Watched May 26, 2012
Tim Vekemans’s review:
I saw this movie before as a kid but I turned it off because i didn't understand a word that "V" was saying, it was all so poetic. Since that day I hated the movie.
I watched him again because everyone convinced me to. And i'm glad they did. The movie fascinated me since the first minutes. The beautiful poetic conversation blew me away:
“In view, a humble vaudevillian veteran, cast vicariously as both victim and villain by the vicissitudes of fate. This visage, no mere veneer of vanity, is a vestige of the vox populi, now vacant, vanished. However, this valorous visitation of a bygone vexation stands vivified, and has vowed to vanquish these venal and virulent vermin vanguarding vice and vouchsafing the violently vicious and voracious violation of volition. The only verdict is vengeance; a vendetta held as a votive, not in vain, for the value and veracity of such shall one day vindicate the vigilant and the virtuous. Verily, this vichyssoise of verbiage veers most verbose, so let me simply add that it's my very good honor to meet you and you may call me V.”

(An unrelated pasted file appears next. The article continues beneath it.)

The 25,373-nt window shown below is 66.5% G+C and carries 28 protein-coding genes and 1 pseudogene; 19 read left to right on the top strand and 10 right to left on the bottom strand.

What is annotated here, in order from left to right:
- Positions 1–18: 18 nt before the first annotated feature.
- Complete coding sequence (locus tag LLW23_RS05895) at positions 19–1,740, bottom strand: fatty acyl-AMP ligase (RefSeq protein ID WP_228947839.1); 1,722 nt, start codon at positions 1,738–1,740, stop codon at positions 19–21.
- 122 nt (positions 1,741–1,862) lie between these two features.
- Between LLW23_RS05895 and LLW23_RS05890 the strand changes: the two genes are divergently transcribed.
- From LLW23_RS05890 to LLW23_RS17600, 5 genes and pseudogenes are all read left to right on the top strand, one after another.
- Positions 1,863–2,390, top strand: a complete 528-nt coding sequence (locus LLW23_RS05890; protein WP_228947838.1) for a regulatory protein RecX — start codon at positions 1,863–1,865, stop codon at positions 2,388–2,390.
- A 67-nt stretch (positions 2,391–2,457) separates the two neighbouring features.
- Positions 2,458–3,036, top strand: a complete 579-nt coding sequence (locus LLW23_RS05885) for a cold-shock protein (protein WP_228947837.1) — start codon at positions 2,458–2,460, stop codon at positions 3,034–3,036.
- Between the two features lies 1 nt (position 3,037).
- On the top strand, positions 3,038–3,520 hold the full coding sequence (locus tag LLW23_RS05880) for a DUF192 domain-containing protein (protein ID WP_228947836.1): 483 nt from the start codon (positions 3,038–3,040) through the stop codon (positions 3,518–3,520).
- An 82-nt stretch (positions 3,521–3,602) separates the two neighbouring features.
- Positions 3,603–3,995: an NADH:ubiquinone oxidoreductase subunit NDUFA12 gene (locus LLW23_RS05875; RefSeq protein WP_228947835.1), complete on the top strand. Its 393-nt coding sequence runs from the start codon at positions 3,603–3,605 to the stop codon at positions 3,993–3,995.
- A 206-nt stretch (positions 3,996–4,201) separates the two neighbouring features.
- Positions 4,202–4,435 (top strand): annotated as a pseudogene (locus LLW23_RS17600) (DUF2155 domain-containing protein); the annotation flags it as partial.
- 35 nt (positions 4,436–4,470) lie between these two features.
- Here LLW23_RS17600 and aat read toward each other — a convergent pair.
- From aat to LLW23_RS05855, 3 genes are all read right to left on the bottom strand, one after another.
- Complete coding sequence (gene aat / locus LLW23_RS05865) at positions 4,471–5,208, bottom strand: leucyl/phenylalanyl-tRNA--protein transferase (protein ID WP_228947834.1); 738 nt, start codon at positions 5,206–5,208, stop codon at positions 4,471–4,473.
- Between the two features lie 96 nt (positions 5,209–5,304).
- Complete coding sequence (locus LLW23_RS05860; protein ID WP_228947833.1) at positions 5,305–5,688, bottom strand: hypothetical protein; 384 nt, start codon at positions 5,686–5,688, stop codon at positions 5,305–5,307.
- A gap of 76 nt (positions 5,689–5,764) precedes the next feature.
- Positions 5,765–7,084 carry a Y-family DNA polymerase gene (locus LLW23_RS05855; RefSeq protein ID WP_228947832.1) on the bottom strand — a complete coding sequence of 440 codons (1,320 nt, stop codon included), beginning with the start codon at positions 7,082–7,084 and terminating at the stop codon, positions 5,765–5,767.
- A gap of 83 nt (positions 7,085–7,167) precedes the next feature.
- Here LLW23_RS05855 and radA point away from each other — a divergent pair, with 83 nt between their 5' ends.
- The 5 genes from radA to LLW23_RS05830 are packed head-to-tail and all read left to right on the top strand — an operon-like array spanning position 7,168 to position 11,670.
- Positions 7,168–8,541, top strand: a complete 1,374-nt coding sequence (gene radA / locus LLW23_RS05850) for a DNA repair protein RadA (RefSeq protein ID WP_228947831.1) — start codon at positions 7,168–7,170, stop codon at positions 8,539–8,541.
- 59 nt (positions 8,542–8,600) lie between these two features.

Shortly, the story is about a politically-conscious man who wants to save the UK from the dictatorship.
I love the way how the story is brought forward; so subtile but yet so intriguing. The way how they create a new, dictated world that is almost like the Third Reich, indicates that the world is vulnerable and that history keeps repeating itself.
The brilliant thing about the movie is that you have to see everything to follow the story. Everything is so magnificently crafted so every scene is important.
I've only got one thing to say: watch this movie if you haven't already. And if you have, watch it again!